When the entrepreneurial business plan of a born-again Christian turns sour, is it God's will? That's just one of the ethereal questions posed in "Grace," an intriguing new play by Craig Wright, making its debut in a Woolly Mammoth production in D.C.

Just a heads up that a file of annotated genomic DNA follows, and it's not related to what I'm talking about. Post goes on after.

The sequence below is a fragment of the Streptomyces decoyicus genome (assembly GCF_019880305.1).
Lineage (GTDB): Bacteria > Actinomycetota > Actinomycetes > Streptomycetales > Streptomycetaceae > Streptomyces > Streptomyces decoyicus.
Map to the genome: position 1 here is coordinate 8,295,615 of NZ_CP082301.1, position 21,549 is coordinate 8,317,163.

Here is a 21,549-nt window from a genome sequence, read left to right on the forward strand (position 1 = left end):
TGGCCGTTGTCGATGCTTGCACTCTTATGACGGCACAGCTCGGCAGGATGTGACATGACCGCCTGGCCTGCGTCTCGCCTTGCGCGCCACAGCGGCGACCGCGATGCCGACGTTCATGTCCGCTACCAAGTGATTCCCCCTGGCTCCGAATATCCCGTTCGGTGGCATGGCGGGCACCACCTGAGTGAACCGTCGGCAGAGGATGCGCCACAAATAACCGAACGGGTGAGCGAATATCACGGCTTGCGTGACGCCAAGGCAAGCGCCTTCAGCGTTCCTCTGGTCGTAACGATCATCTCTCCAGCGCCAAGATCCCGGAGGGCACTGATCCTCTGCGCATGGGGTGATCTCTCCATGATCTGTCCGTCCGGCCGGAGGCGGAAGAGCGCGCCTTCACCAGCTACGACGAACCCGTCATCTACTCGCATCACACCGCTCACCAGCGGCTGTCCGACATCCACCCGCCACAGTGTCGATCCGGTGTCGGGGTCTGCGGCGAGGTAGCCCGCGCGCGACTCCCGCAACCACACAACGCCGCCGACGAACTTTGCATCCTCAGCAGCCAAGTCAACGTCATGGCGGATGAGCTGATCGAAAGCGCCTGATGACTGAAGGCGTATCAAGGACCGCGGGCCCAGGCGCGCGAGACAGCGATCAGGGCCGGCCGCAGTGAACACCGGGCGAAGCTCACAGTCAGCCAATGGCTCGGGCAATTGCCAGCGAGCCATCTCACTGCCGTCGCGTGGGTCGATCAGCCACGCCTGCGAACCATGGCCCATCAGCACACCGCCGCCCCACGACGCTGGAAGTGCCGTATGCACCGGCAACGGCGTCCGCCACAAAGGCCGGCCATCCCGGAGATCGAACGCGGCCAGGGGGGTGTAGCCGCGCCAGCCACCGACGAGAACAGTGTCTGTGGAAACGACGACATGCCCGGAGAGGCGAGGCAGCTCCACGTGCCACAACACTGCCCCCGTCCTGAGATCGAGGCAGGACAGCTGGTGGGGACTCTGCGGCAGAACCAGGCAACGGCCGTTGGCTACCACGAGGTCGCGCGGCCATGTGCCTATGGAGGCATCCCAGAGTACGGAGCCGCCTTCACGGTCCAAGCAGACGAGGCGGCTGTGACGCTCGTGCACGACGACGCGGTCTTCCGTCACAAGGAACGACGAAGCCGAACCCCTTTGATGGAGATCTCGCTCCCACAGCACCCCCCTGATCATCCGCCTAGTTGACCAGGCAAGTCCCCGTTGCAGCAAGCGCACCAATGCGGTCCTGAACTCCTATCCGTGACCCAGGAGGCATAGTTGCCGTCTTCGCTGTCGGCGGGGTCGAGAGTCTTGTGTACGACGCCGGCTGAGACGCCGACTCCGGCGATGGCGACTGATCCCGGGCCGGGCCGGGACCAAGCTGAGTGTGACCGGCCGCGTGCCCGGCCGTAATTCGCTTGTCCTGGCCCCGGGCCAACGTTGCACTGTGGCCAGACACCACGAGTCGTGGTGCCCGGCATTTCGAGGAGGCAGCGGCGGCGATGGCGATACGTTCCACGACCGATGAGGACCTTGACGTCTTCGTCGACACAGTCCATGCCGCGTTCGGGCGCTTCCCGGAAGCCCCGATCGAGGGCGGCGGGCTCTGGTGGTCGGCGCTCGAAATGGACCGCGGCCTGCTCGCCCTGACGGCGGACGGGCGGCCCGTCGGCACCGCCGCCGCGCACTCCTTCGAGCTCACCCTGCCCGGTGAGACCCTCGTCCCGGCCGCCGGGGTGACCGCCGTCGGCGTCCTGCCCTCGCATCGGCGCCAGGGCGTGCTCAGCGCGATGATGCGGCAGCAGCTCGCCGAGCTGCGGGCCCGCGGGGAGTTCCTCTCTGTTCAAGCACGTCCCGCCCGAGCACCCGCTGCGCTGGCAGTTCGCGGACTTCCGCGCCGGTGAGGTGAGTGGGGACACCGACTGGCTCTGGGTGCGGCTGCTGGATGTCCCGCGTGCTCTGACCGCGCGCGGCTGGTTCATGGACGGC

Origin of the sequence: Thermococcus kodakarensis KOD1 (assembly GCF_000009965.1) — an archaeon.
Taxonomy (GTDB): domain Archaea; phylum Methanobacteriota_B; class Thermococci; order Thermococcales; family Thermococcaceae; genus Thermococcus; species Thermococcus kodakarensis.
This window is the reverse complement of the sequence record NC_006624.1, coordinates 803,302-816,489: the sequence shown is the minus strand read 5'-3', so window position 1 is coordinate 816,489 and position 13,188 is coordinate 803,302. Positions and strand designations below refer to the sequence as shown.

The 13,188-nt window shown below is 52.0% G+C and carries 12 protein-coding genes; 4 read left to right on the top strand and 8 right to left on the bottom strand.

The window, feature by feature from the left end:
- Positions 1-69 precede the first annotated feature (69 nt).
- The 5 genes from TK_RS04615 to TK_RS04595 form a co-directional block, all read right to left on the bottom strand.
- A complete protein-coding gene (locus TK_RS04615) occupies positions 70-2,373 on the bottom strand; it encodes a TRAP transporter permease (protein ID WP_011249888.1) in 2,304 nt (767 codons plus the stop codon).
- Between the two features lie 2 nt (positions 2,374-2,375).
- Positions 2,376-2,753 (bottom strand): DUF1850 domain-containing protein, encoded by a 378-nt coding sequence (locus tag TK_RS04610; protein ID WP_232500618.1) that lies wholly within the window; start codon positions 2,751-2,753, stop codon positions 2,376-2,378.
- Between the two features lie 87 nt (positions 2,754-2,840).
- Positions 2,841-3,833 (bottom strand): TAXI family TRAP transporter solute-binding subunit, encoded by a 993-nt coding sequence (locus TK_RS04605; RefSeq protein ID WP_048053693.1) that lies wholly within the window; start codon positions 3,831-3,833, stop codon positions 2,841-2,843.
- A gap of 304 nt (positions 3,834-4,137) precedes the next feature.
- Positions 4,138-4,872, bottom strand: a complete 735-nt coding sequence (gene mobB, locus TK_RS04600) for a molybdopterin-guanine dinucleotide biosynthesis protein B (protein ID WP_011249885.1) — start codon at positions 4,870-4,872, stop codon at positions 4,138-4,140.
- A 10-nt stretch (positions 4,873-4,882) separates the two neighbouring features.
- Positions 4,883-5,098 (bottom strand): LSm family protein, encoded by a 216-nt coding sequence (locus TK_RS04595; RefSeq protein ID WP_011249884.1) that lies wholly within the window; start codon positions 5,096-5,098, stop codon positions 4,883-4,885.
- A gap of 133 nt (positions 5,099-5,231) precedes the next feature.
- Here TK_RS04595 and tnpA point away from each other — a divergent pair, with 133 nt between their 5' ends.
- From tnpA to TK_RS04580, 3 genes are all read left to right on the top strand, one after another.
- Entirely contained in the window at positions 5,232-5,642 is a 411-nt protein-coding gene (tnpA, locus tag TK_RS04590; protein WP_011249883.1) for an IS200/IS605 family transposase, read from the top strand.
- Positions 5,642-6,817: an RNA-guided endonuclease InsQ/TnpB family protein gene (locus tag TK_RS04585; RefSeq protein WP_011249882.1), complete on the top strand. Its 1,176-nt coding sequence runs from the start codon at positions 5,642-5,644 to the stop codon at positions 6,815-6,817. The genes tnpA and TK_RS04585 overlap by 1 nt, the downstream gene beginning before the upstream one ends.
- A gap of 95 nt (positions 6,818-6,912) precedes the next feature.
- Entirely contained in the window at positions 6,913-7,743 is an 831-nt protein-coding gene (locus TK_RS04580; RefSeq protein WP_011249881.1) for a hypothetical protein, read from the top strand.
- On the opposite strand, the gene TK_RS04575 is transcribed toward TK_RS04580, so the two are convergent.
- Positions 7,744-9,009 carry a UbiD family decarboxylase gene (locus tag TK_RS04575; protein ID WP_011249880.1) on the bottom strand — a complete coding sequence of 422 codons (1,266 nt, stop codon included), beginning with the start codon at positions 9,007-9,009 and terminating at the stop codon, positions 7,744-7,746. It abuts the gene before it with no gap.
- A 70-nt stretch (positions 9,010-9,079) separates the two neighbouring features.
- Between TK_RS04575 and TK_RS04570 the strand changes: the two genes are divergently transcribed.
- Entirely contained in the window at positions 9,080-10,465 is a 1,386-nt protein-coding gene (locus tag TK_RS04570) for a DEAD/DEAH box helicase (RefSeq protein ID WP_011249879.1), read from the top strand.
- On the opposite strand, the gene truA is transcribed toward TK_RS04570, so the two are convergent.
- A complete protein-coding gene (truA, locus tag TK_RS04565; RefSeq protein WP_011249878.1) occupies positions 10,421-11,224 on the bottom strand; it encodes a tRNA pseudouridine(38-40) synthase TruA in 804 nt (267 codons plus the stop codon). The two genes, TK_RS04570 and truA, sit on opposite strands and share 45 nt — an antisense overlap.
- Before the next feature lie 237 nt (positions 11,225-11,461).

When the entrepreneurial business plan of a born-again Christian turns sour, is it God’s will? That’s just one of the ethereal questions posed in “Grace,” an intriguing new play by Craig Wright, making its debut in a Woolly Mammoth production in D.C.Wright, whose “Recent Tragic Events” about post-9/11 life was a hit in its premiere at Woolly two years ago, doesn’t shy away from difficult or eternal topics. In “Grace,” he explores a multitude of faith vs. fate intangibles in an enjoyable and offbeat context, with a relevance that is unmistakable. The play opens to a most unchristian-like act committed by the deeply religious Steve (David Fendig), whose faith, we later learn, has been severely tested. He and his born-again wife, Sara (Jennifer Mendenhall), have moved to Florida to get into the hotel business, hoping to start a chain of Christian properties that offer such amenities as Promisekeepers strength training. But alas, they have placed their faith in an investor whose cash never arrives, and so events begin to spiral. The cosmic pot is stirred by a bitter and lonely next-door neighbor (Paul Morella), disfigured in an auto accident that killed his fiancee. He’s a NASA scientist whose opinions about space and time are rooted in pragmatism, unlike Steve, who explains, “I’m not a knower — I’m a believer.” Although fundamentalists take some lumps, Wright really is out to explore such non-religious issues as the connections between events and the testing of personal beliefs. It is a humorous and thought-provoking script written in a tight single act and perceptively staged by Michael John Garces, Wright’s collaborator on “Tragic Events.” The quartet offers finely tuned performances — Fendig’s sermonizing businessman, Mendenhall’s less-than-faithful wife and Morella’s brooding “Christian scientist.” Michael Willis has a delightful role as the visiting exterminator whose opinions are as caustic as his chemicals. “Grace” was commissioned by Woolly through a partnership with A.S.K. Theater Projects and developed over a two-year period, including readings and workshops with director, cast and playwright. The result is in excellent shape, thanks also to its topical dialogue.